British Columbia indexes the minimum wage to CPI

Written by on March 23, 2015 in Employment Law Blog
British Columbia

In the interest of providing reasonable and predictable yearly minimum wage increases, the British Columbia (B.C.) provincial government will tie increases to its Consumer Price Index (CPI). Moving forward, the minimum wage will be calculated by using a formula based upon the percentage of the B.C. CPI increase from the previous calendar year. If the previous year had a negative CPI change, then the minimum wage would stay the same.

This indexing calculation will be applied effective September 15, 2015. The general minimum wage rate will increase from $10.25 per hour to $10.45 per hour. The liquor server minimum wage rate will increase from $9.00 per hour to $9.20 per hour.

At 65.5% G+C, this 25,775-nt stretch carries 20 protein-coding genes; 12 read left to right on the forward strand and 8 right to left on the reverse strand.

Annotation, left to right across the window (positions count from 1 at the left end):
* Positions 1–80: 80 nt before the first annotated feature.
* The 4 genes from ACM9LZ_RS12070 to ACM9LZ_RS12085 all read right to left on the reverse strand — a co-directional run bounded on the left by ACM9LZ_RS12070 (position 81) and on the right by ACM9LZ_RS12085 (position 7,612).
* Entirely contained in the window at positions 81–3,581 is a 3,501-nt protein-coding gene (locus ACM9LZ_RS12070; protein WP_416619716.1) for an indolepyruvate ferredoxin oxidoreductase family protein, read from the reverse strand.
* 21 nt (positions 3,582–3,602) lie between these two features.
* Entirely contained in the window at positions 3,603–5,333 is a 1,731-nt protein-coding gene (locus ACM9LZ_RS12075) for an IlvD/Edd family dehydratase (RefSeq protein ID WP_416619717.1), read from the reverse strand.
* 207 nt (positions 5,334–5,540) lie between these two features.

Rates for live-in home support workers, live-in camp leaders, resident caretakers and the farm worker piece rates will increase proportionately to the 20-cent increase of the general hourly minimum wage. All of the new rates will be effective on September 15, 2015.

In order to give businesses and organizations the necessary lead time to implement the new minimum wage without any undue hardship, the B.C. government will announce the yearly minimum wage increases in the month of March to take effect September 15 of each year.

For more information, visit British Columbia’s Ministry of Jobs, Tourism and Skills Training.

Sign up for our e-Newsletter for the latest updates and case studies in employment law.

Comments are closed.